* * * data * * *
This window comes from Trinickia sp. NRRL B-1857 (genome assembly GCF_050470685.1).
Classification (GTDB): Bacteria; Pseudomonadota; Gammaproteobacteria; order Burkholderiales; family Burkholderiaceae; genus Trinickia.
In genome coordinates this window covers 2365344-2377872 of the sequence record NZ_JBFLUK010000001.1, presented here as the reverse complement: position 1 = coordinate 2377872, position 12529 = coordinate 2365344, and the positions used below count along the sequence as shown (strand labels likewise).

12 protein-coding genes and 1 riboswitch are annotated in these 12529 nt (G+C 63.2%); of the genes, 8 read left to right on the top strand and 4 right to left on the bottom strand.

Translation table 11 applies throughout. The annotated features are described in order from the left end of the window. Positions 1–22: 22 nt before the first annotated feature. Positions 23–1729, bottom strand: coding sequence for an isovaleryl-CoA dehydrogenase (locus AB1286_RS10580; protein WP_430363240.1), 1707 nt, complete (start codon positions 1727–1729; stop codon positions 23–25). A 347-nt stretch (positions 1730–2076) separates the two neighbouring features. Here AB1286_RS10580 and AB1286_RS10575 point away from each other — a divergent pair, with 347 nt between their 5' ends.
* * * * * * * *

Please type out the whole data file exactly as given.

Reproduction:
This window comes from Trinickia sp. NRRL B-1857 (genome assembly GCF_050470685.1).
Classification (GTDB): Bacteria; Pseudomonadota; Gammaproteobacteria; order Burkholderiales; family Burkholderiaceae; genus Trinickia.
In genome coordinates this window covers 2365344-2377872 of the sequence record NZ_JBFLUK010000001.1, presented here as the reverse complement: position 1 = coordinate 2377872, position 12529 = coordinate 2365344, and the positions used below count along the sequence as shown (strand labels likewise).

12 protein-coding genes and 1 riboswitch are annotated in these 12529 nt (G+C 63.2%); of the genes, 8 read left to right on the top strand and 4 right to left on the bottom strand.

Translation table 11 applies throughout. The annotated features are described in order from the left end of the window. Positions 1–22: 22 nt before the first annotated feature. Positions 23–1729, bottom strand: coding sequence for an isovaleryl-CoA dehydrogenase (locus AB1286_RS10580; protein WP_430363240.1), 1707 nt, complete (start codon positions 1727–1729; stop codon positions 23–25). A 347-nt stretch (positions 1730–2076) separates the two neighbouring features. Here AB1286_RS10580 and AB1286_RS10575 point away from each other — a divergent pair, with 347 nt between their 5' ends.